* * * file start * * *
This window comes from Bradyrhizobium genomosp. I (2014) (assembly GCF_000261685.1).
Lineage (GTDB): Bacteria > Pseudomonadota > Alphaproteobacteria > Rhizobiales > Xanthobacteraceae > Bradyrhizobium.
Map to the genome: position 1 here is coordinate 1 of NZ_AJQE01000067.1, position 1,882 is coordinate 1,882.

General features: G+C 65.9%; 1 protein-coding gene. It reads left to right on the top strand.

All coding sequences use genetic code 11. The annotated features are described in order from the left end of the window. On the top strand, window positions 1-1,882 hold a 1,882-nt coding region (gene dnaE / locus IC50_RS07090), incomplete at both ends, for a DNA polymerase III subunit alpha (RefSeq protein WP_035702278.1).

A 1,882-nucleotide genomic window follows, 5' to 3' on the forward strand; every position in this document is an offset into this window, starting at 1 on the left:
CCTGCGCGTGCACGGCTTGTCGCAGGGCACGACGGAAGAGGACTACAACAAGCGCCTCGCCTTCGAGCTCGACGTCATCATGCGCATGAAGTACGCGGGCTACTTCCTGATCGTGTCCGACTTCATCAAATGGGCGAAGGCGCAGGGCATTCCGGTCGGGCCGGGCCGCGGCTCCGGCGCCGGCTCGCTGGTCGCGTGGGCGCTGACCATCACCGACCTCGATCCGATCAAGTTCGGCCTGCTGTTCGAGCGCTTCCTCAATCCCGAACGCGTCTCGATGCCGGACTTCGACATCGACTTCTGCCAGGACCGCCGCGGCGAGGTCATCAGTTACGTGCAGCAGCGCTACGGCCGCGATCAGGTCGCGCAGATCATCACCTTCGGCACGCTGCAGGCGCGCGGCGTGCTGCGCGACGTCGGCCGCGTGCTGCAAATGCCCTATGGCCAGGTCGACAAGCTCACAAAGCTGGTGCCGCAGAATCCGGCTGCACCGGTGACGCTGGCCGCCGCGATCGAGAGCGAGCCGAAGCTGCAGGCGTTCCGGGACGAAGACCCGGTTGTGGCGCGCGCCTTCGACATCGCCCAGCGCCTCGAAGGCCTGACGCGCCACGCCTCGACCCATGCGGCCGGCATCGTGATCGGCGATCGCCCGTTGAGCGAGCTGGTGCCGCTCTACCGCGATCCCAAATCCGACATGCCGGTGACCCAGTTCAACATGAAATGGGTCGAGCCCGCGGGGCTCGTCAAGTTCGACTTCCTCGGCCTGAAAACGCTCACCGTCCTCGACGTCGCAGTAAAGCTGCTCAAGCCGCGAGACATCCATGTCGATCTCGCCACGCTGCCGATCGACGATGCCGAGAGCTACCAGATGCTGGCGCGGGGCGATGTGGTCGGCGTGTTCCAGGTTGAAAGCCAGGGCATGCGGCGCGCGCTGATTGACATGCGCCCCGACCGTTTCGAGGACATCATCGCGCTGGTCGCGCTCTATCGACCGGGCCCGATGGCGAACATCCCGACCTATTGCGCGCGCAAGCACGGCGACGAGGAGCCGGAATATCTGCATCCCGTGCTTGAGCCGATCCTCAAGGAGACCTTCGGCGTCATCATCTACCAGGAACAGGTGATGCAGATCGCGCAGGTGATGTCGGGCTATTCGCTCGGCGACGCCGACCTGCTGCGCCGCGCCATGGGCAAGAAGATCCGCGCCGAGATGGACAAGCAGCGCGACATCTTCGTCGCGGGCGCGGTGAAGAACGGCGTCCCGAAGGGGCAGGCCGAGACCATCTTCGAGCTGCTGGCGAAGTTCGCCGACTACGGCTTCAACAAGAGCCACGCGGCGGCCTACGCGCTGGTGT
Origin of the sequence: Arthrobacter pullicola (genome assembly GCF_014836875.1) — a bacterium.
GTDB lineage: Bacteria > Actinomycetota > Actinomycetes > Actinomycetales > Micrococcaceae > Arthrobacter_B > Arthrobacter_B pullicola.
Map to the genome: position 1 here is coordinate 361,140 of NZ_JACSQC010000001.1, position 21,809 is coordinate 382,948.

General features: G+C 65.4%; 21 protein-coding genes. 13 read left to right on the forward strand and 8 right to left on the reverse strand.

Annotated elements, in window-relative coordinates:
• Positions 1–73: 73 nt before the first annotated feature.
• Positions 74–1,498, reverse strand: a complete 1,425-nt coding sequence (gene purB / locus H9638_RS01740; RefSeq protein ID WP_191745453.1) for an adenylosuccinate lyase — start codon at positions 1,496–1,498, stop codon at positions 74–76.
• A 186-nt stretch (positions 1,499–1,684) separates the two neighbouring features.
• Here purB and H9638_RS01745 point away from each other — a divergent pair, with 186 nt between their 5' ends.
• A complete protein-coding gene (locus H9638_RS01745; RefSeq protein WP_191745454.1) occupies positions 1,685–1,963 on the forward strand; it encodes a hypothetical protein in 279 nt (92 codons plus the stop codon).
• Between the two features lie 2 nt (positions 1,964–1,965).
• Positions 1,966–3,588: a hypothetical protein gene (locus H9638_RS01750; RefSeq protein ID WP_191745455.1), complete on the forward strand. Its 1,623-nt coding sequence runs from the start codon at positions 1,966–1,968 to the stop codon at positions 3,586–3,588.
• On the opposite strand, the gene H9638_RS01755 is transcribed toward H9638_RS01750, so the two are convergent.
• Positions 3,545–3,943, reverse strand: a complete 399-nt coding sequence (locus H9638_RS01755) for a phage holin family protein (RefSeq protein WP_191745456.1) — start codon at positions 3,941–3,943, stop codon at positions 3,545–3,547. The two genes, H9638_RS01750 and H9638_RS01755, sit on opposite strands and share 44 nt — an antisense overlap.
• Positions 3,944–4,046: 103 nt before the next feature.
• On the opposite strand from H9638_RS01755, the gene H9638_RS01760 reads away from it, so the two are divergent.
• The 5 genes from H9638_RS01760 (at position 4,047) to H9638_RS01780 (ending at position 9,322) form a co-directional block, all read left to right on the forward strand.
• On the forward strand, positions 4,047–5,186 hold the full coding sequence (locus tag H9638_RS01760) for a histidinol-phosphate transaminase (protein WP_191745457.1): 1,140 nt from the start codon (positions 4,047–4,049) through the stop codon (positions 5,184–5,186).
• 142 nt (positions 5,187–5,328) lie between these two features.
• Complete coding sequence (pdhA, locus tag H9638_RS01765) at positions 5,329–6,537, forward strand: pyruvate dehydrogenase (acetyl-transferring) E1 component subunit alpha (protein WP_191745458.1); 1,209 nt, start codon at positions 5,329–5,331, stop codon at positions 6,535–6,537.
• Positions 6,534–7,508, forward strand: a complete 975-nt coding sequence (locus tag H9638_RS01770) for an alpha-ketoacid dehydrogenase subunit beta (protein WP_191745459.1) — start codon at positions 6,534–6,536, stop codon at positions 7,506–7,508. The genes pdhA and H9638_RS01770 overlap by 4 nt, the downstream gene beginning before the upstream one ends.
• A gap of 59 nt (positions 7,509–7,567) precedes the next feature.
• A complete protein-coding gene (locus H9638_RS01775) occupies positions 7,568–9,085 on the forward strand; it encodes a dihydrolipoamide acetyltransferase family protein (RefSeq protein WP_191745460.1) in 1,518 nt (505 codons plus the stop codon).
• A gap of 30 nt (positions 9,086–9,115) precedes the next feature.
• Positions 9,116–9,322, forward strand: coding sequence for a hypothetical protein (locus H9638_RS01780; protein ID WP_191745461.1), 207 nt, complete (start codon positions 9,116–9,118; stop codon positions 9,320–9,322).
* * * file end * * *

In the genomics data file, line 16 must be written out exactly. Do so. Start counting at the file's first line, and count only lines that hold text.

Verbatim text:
• Here purB and H9638_RS01745 point away from each other — a divergent pair, with 186 nt between their 5' ends.